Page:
Philip Glass Orphée

Philip Glass: Orphée
English National Opera, Geoffrey Paterson
The Coliseum, 15 November 2019

The last of English National Opera’s quartet of operas based on the Orpheus myth was Philip Glass’s 1991 Orphée. As was apparent with the three earlier operas, the story of Orpheus, like all such myths, are open to many different interpretations. Glass used Jean Cocteau’s 1950 film Orphée as the basis for his opera, setting the text of the film to music. Both Cocteau and Glass approached their pieces after the death of close friends/partners, and their telling of the myth hovers between the world of the living and the dead, revealing the perils of artistic self-obsession and immortality.

Though married to Eurydice, Orphée meets the Princess at a drunken party and falls in love with her. She turns out to be a personification of death – more specifically, Orphée’s own death. Aided by her chauffeur, Heurtebise, (who loves Eurydice), the Princess leads Orphée through the worlds of the living and the dead. Director Netia Jones (ENO debut) leads us into a world of shadows accessed through mirrors. The complex staging (by Lizzie Clachan) reminiscent of a film set, with backdrop projections of the film itself and Lucy Carter’s impressive lighting design.

As well as the complexity of the storyline, the staging was frequently unsettling, not least the slow movement of strips of furniture across the stage as bits and bobs of film set paraphernalia were lowered and lifted to and from the stage. Projections of the original film overlapped with stage action, and the post-war setting was bleak, particularly in the underworld sequences, set in the bowels of a bombed-out building. Time was a theme throughout, with a digital clock displayed for much of the time, including throughout the interval. Despite that, the show ran well over the advertised finish time, although at a singing length of about two hours, it was a refreshing change from many operas.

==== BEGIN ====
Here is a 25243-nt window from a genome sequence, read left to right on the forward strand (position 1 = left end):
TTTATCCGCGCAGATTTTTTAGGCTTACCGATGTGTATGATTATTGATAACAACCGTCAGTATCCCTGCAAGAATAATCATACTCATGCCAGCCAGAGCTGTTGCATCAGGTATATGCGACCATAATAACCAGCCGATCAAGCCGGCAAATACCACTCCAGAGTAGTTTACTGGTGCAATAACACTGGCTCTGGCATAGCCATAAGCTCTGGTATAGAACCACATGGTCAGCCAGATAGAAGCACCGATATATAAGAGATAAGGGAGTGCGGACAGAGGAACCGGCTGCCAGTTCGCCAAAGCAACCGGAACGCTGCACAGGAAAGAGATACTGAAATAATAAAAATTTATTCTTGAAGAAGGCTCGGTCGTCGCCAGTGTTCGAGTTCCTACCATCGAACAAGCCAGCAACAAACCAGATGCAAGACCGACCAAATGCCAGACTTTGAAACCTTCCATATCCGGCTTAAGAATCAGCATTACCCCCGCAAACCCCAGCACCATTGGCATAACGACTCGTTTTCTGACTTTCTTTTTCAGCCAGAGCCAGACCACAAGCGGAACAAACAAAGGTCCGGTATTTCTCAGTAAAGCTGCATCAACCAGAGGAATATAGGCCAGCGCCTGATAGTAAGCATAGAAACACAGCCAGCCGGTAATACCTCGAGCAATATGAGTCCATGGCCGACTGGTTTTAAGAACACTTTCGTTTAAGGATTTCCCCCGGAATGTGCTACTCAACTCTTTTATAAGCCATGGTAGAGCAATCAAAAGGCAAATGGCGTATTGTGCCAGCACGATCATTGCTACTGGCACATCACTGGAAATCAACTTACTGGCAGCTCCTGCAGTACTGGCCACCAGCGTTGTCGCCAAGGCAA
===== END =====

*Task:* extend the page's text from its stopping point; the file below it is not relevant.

The key soloists were Nicholas Lester, Orphée, Sarah Tynan, Eurydice, Jennifer France, Princess, and Nicky Spence, Heurtebise, all in fine voice although all but Nicky Spence suffered from poor enunciation of the words, not helped by excessive vibrato. The role of the Princess is set particularly high, which unfortunately emphasised Jennifer France’s vibrato even more. It was sung in English with sensible translations by Netia Jones and Emma Jenkins. A continuing issue with ENO is that their surtitles (unfortunately essential in this performance) are situated above the vast proscenium arch, far to high to be taken in without taking your eyes off the stage. I have often wondered whether sub-titles, just below stage level, would be more appropriate, particularly for those sitting in the stalls or lower circles.

Jennifer France

Conductor Geoffrey Paterson dealt the complicated score well, along with the ENO orchestra. It is not Glass at his most minimalist by any means, although all those elements are there including his trade-mark arpeggios, albeit with frequent forays into more 1920’s cafe jazz and even some romantic passages. It sounded a bit ‘bitty’ at times, with musical sequences stopping and starting without link passages.

Nicky Spence, Sarah Tynan, Anthony Gregory, Jennifer France,
Photos: ENO/Catherine Ashmore